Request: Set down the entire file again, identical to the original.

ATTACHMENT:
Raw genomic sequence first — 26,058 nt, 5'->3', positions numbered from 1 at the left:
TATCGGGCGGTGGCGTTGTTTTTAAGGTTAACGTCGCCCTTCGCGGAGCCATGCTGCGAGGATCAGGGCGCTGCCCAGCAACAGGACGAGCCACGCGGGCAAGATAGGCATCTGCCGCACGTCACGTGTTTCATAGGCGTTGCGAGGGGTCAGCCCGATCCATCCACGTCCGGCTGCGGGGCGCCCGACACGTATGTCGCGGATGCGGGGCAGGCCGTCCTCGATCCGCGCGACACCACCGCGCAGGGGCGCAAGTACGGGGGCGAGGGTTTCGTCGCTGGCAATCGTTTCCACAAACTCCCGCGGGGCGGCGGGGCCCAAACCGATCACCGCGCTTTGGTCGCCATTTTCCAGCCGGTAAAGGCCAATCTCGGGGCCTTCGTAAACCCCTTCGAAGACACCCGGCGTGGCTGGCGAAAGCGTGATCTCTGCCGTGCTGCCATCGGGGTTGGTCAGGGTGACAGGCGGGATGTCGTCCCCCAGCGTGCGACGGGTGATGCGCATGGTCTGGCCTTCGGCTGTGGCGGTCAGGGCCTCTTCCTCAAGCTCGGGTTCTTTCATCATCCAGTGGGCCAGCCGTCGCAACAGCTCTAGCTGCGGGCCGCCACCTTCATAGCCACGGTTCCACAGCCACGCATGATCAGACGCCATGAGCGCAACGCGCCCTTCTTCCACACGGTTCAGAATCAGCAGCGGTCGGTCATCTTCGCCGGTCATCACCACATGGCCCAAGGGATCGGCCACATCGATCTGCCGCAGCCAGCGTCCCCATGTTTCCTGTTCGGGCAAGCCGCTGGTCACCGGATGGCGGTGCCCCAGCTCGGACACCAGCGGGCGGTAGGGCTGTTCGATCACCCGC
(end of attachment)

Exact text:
Raw genomic sequence first — 26,058 nt, 5'->3', positions numbered from 1 at the left:
TATCGGGCGGTGGCGTTGTTTTTAAGGTTAACGTCGCCCTTCGCGGAGCCATGCTGCGAGGATCAGGGCGCTGCCCAGCAACAGGACGAGCCACGCGGGCAAGATAGGCATCTGCCGCACGTCACGTGTTTCATAGGCGTTGCGAGGGGTCAGCCCGATCCATCCACGTCCGGCTGCGGGGCGCCCGACACGTATGTCGCGGATGCGGGGCAGGCCGTCCTCGATCCGCGCGACACCACCGCGCAGGGGCGCAAGTACGGGGGCGAGGGTTTCGTCGCTGGCAATCGTTTCCACAAACTCCCGCGGGGCGGCGGGGCCCAAACCGATCACCGCGCTTTGGTCGCCATTTTCCAGCCGGTAAAGGCCAATCTCGGGGCCTTCGTAAACCCCTTCGAAGACACCCGGCGTGGCTGGCGAAAGCGTGATCTCTGCCGTGCTGCCATCGGGGTTGGTCAGGGTGACAGGCGGGATGTCGTCCCCCAGCGTGCGACGGGTGATGCGCATGGTCTGGCCTTCGGCTGTGGCGGTCAGGGCCTCTTCCTCAAGCTCGGGTTCTTTCATCATCCAGTGGGCCAGCCGTCGCAACAGCTCTAGCTGCGGGCCGCCACCTTCATAGCCACGGTTCCACAGCCACGCATGATCAGACGCCATGAGCGCAACGCGCCCTTCTTCCACACGGTTCAGAATCAGCAGCGGTCGGTCATCTTCGCCGGTCATCACCACATGGCCCAAGGGATCGGCCACATCGATCTGCCGCAGCCAGCGTCCCCATGTTTCCTGTTCGGGCAAGCCGCTGGTCACCGGATGGCGGTGCCCCAGCTCGGACACCAGCGGGCGGTAGGGCTGTTCGATCACCCGC